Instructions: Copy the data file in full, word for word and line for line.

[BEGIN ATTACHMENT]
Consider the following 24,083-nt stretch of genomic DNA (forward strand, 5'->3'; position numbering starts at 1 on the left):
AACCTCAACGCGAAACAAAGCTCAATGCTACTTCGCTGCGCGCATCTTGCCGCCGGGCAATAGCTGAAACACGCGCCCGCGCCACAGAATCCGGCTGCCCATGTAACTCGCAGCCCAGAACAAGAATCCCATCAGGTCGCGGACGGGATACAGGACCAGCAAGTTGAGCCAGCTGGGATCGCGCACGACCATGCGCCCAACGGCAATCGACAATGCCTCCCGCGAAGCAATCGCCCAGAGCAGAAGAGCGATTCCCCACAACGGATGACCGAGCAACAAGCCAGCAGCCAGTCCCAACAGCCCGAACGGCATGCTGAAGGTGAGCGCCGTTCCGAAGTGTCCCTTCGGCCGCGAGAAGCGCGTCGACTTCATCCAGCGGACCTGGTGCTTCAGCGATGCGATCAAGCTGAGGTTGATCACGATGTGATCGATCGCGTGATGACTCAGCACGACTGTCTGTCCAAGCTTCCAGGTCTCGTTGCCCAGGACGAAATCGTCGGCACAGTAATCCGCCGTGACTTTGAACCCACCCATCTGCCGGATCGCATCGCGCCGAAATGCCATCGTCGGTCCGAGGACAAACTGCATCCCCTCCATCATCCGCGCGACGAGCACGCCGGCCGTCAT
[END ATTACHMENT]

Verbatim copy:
Consider the following 24,083-nt stretch of genomic DNA (forward strand, 5'->3'; position numbering starts at 1 on the left):
AACCTCAACGCGAAACAAAGCTCAATGCTACTTCGCTGCGCGCATCTTGCCGCCGGGCAATAGCTGAAACACGCGCCCGCGCCACAGAATCCGGCTGCCCATGTAACTCGCAGCCCAGAACAAGAATCCCATCAGGTCGCGGACGGGATACAGGACCAGCAAGTTGAGCCAGCTGGGATCGCGCACGACCATGCGCCCAACGGCAATCGACAATGCCTCCCGCGAAGCAATCGCCCAGAGCAGAAGAGCGATTCCCCACAACGGATGACCGAGCAACAAGCCAGCAGCCAGTCCCAACAGCCCGAACGGCATGCTGAAGGTGAGCGCCGTTCCGAAGTGTCCCTTCGGCCGCGAGAAGCGCGTCGACTTCATCCAGCGGACCTGGTGCTTCAGCGATGCGATCAAGCTGAGGTTGATCACGATGTGATCGATCGCGTGATGACTCAGCACGACTGTCTGTCCAAGCTTCCAGGTCTCGTTGCCCAGGACGAAATCGTCGGCACAGTAATCCGCCGTGACTTTGAACCCACCCATCTGCCGGATCGCATCGCGCCGAAATGCCATCGTCGGTCCGAGGACAAACTGCATCCCCTCCATCATCCGCGCGACGAGCACGCCGGCCGTCAT